Dozens of young, disenchanted Muslims in the Netherlands likely are being recruited by radical groups for suicide missions worldwide, a Dutch internal intelligence service report said Monday.

Those recruitments began in the months after the Sept. 11 terror attacks in the United States and probably continue today, said the report by the agency known as AIVD.

"There is evidence that in the months after October 2001, several tens of Muslims left the Netherlands for Afghanistan or Pakistan to fight alongside their Islamic brothers against the United States and other 'enemies of Islam,"' the report said.

"It appears probable, by very conservative estimates, that several tens of people are at this moment somewhere in the recruitment process in the Netherlands."

Although many of the past recruits for jihad, or holy war, were radical Muslims living illegally in the Netherlands, recruiters now are targeting second-generation Muslims who "wrestle with their identity," the report said.

Muslim immigrant families comprise around 5 percent of the Netherlands' 16 million people.

AIVD chief Sybrand van Hulls said recruits could be sent on missions in the Netherlands or other western nations "at any moment." However, he told a news conference that his agency was unaware of any concrete threat.

An earlier AIVD investigation said two Dutch men killed by Indian troops in the disputed territory of Kashmir a year ago were recruited by Islamic militants in the southern Dutch city Eindhoven. The men were killed before they could complete their suicide mission, Indian authorities said.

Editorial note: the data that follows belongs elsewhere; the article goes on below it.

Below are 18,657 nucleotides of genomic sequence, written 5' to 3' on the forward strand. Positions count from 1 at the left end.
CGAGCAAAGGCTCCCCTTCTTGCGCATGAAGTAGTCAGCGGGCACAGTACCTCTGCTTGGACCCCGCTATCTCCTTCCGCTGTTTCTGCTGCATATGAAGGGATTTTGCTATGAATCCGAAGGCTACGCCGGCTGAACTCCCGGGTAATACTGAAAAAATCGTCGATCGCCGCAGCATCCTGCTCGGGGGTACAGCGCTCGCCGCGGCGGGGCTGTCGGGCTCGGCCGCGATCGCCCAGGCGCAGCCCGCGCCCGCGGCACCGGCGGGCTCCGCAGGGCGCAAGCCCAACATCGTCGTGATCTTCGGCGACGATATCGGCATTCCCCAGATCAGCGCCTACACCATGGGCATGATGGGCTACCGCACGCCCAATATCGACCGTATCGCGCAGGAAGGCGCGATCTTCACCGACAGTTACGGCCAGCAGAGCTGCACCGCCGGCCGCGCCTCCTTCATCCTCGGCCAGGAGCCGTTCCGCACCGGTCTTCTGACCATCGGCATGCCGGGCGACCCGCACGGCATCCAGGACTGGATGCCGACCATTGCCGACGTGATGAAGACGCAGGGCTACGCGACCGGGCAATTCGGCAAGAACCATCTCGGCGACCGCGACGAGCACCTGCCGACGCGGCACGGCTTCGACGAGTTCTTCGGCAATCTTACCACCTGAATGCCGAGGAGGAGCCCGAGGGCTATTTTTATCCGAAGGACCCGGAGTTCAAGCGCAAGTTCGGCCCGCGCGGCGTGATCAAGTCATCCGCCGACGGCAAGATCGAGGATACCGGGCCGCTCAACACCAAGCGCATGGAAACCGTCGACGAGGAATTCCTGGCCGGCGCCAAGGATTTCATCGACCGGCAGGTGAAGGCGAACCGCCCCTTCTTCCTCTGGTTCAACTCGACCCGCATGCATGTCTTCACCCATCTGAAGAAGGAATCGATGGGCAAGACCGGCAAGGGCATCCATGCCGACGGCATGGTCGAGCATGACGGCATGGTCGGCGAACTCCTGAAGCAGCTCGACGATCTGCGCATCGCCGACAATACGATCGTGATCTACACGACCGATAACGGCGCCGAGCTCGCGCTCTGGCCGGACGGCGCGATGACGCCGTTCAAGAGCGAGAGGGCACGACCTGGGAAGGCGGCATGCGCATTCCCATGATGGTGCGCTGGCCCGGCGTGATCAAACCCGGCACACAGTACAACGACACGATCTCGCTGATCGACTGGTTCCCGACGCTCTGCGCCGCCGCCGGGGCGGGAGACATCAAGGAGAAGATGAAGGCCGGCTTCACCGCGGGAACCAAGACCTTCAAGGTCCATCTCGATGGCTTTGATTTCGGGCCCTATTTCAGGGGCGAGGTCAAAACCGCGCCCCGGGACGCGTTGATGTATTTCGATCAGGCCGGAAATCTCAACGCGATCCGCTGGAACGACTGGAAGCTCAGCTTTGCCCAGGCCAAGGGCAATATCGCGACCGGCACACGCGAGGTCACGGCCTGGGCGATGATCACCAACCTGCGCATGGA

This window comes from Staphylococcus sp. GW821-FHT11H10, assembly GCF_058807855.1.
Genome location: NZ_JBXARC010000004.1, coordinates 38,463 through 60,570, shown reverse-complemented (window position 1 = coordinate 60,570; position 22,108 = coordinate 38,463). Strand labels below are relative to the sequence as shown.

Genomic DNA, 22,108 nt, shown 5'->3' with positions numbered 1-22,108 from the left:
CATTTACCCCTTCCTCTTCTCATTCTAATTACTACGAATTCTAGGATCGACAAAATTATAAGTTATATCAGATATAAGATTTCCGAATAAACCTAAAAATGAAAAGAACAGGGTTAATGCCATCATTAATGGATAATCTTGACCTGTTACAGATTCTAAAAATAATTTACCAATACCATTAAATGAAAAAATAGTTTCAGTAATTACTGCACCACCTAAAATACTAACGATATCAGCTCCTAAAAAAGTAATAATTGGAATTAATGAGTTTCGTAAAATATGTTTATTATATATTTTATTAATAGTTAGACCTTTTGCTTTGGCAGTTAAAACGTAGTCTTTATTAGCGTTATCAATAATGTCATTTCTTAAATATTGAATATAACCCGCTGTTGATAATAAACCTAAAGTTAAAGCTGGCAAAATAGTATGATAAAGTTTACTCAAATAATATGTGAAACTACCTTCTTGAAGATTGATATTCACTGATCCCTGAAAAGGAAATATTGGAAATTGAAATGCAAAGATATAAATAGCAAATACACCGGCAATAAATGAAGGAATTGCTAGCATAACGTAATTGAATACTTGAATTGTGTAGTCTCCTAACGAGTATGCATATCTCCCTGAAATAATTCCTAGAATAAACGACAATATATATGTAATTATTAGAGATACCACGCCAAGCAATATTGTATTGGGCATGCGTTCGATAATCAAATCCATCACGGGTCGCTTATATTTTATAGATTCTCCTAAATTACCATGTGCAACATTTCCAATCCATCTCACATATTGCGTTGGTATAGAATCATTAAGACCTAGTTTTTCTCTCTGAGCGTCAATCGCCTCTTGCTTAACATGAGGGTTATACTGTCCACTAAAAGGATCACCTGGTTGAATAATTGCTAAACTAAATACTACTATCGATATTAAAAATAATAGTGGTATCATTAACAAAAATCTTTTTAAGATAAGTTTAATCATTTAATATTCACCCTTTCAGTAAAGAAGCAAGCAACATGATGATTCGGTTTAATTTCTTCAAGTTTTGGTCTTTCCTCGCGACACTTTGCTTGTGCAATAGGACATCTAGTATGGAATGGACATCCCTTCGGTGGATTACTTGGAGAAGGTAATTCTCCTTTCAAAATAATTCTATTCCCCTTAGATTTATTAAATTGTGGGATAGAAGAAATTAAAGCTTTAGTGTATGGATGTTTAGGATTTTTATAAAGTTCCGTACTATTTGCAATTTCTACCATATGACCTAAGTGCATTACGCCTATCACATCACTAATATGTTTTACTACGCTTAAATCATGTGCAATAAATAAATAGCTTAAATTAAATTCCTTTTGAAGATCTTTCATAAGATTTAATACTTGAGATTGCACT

Another 10 alleged members of Al Qaeda and other terrorist groups have been arrested in the Netherlands since September 2001 and accused of actively recruiting Dutch youth.

Said Boudouft, chairman of the Dutch Moroccan and Tunisian Partnership interest group, said the Netherlands is not a breeding ground for Islamic extremists.

"There's no poverty here that could drive people into the arms of terrorist groups," he told Dutch national radio NOS.

He believed that the Dutch Muslim community's sympathy for terrorist groups like Al Qaeda has weakened in the aftermath of the Sept. 11 attacks.

"It's possible there are individuals here and there whose ideology would lead them to join these groups and or who could be recruited, but it's not a growing trend," he told NOS.